The bear stand 22" tall and is in excellent condition. My husband believes that two of his older brothers purchased it on a trip to Arizona in the late 40's or early 50's. We are not sure that the holster and neckerchief are original, and there may have been a hat. He remembers it wearing a pink cowboy hat at some point, but doesn't know if that was original.

Thank you, Linda

Hi Linda,
You have a mint example of the cowboy teddy made by the Ideal Novelty and Toy Co. It is un-played with, a remarkable example of the dressed teddies they made in the 1940-50s era. Ideal is known for Smokey Bear, as well as the legend of Morris and Rose Michtom with creating the first American teddy bear. The material is an artificial plush, with a molded resin nose, and felt tongue. Non jointed, he stands quite tall at 22”. We know that the guitar and holster match the size perfectly, along with the yellow and black bandana. It is hard to find pictures of a duplicate teddy, because most of the time these were interactive toys and enjoyed. Gund did quite a few plush rabbits, all with costumes, and they too had a cowboy as well in the 1930s. The original Smokey came with a plastic ranger hat, which is hard to find today. Perhaps a hat was included at the time, but it seems very complete now, as is. Value would be $125.00 as a mid century toy!
Brenda

Hi Brenda,
I purchased this Teddy bear at an estate sale and would love to know more about him, he reminds me of Winnie the Pooh. He is large measuring 28 1/2" long he has jointed arms ,legs and head.
He's adorable ! His pads appear to be felt. I think his eyes are plastic. On his paw is a partial tag I'm pretty sure its England but, cant figure out the rest. Hope you can inform me on his history. Thanks so much.

Thanks so much,
Barbara

Hi Barbara,
Wow, nice large sized English teddy! The tag on the left foot is partial, but it was marked, “Merrythought”, Ironbridge Shrops, Made in England. Merrythought goes back to 1919, with a mohair weaving mill that became a toy factory in 1930. They continue to this day, with the direct descendants of the W. G. Holmes family, Sarah and Hannah Holmes, whose father Oliver passed away in 2011. Your teddy dates to the 1960s, with plastic eyes, yet the luxurious mohair exhibited through this company. He is five way jointed, with a heavy cord nose sewn in the vertical position. Winnie the Pooh had English roots with the Farnell Company in 1921. A. A. Milne wrote his first adventure book concerning Winnie the Pooh for his son, and then many other stories followed. It reminds you of Pooh with the large nose, and body. The felt pads have some wear, and reveal the kapok stuffing. The ears have a backward tilt, much like a dog with a gentle disposition. Interesting with the latest emphasis on Pooh Bear in film, Merrythought made a present day Edward Bear along with Steiff, who made all of Pooh’s Hundred Acre friends. At almost 30”, this teddy today would be valued at $175.00.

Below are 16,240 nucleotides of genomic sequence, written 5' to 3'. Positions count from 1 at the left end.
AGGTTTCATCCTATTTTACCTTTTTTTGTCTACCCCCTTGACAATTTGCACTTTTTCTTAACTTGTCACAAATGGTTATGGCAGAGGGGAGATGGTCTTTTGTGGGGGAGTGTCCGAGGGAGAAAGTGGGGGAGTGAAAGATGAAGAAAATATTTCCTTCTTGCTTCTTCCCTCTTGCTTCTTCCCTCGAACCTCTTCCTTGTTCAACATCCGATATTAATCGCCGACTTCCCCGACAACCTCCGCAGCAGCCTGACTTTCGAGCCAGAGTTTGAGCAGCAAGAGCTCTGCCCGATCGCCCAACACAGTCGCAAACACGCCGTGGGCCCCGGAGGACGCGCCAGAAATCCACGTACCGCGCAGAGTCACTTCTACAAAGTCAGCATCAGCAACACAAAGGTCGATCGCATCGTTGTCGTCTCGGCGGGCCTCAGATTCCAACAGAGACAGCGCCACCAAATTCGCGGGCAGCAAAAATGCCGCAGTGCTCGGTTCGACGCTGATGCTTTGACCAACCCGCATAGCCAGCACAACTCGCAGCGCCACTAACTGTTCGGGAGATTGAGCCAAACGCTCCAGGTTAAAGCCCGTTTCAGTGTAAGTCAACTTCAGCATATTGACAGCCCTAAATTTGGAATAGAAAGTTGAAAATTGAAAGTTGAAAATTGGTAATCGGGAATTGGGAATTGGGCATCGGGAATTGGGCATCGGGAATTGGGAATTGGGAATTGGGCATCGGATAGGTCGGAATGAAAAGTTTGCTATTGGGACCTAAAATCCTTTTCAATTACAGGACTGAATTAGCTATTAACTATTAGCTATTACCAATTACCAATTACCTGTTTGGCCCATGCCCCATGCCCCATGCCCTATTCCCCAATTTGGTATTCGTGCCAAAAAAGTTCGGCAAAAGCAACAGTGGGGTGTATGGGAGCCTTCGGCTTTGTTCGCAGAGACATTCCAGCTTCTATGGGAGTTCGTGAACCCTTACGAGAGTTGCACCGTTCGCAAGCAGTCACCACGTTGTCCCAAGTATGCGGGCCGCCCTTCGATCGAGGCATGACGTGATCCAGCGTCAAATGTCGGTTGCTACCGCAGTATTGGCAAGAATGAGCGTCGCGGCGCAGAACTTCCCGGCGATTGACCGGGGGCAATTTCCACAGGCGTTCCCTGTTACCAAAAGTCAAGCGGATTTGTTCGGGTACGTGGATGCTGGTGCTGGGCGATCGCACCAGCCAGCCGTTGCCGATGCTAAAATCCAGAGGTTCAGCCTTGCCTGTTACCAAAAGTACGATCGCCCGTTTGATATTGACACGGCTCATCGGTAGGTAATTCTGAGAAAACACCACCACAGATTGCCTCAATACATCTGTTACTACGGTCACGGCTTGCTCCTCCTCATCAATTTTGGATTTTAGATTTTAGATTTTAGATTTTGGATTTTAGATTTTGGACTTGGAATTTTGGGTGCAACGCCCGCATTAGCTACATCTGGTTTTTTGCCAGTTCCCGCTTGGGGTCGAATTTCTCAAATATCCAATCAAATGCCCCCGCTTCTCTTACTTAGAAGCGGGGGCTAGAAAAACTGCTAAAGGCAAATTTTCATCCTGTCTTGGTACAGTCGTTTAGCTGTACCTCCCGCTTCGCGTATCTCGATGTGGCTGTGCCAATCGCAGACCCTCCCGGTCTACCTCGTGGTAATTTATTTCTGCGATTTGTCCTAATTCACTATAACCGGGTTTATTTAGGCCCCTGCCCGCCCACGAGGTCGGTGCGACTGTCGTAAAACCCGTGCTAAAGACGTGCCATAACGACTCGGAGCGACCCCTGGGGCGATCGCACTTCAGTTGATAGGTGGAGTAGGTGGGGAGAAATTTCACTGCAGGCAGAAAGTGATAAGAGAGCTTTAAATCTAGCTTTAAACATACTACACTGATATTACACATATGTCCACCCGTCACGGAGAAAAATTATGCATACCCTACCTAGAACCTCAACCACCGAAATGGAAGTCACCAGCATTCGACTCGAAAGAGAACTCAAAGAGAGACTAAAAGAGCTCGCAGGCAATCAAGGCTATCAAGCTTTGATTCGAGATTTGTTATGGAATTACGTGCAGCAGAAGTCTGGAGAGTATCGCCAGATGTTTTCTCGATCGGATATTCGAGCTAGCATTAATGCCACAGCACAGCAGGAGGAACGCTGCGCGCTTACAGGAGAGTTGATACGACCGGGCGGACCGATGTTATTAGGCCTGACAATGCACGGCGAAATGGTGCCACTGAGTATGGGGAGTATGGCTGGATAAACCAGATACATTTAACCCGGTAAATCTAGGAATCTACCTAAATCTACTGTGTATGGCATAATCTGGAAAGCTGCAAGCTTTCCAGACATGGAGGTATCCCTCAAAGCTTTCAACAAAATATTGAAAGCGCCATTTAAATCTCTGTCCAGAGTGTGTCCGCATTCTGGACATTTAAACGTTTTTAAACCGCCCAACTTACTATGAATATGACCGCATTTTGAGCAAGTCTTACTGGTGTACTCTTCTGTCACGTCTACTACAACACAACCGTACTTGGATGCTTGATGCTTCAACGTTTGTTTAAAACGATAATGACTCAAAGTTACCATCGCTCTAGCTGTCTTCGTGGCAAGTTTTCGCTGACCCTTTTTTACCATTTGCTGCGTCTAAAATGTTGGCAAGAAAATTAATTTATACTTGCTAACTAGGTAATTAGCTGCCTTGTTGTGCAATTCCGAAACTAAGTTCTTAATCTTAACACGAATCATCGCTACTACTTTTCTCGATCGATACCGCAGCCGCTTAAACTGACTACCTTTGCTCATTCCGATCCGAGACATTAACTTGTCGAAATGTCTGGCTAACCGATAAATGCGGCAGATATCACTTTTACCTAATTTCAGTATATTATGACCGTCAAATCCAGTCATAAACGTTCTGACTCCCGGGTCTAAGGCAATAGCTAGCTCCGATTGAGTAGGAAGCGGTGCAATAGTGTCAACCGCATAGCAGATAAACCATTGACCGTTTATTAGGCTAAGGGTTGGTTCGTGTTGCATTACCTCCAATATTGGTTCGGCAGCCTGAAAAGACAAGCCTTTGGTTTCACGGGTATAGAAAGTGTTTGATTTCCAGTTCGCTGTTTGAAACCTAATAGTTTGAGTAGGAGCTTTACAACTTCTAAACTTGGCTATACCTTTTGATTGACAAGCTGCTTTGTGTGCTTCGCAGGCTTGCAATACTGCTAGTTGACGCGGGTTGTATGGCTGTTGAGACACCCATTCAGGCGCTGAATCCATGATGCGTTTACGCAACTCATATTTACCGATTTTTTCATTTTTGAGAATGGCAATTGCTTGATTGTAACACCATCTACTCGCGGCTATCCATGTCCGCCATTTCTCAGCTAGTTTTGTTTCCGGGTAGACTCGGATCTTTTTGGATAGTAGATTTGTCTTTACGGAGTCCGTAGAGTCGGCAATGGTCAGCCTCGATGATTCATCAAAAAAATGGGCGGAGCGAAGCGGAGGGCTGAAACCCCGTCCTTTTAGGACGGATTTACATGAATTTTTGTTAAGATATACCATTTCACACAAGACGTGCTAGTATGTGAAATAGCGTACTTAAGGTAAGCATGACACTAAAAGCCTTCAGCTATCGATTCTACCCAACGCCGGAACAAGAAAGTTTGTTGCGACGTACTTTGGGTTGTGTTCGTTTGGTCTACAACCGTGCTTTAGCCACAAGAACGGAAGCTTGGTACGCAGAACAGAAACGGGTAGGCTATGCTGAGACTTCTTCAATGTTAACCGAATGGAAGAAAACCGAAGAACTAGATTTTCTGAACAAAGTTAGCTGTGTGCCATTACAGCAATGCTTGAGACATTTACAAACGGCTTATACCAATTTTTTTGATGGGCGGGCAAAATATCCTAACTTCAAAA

Brenda

Hi Brenda,
This 18" bear was given to my mother as a trade in the 1990’s. The lady said it was her grandmother's bear, the lady would have been in her 30’s I’m guessing. It came with Oshkosh Jean overalls on. It is a golden colour, I’m guessing mohair. When I squish it is sounds crackly. The nose, mouth and claws are black thread. In the front body the bear has a concave area that I’m guessing has a growler box (not working). All paws are cloth. Eyes appear to be plastic, Amber colour with black centres.  There is no maker mark on it. I would consider it in very good condition for age. The limbs hold a pose well, slightly loose.
Thanks, Lynette

Hi Lynette,
Your sweet acquisition seems to be from the 1940s with the longer mohair and shorter arm length. I think it points to a German firm, Gustav Forster, formed in 1920. At 18” this is a large sized teddy. With a simple cord horizontal nose, this German maker was one of only a few who offered this trait. The eyes are glass, an amber color with the black pupil center. Most of the time they were merely inserted on the wire shanks, not sewn. This was before the child safety laws. Gustav Forster was located in Neustadt near Coburg, and was a Doll and Bear Factory. Other defining characteristics include the eyes placed outside the head seams, full ears toward the top of the head, and three claws on each paw. The linen pads are hand sewn replacements, over the felt pads. In 1929, they advertised their teddies, and presented a catalog in 1934. They were still operational in 1996. The Oshkosh jeans were an accessory, not made with the bear. At five way jointed, with the excelsior stuffing, the value would be $300.00.
Brenda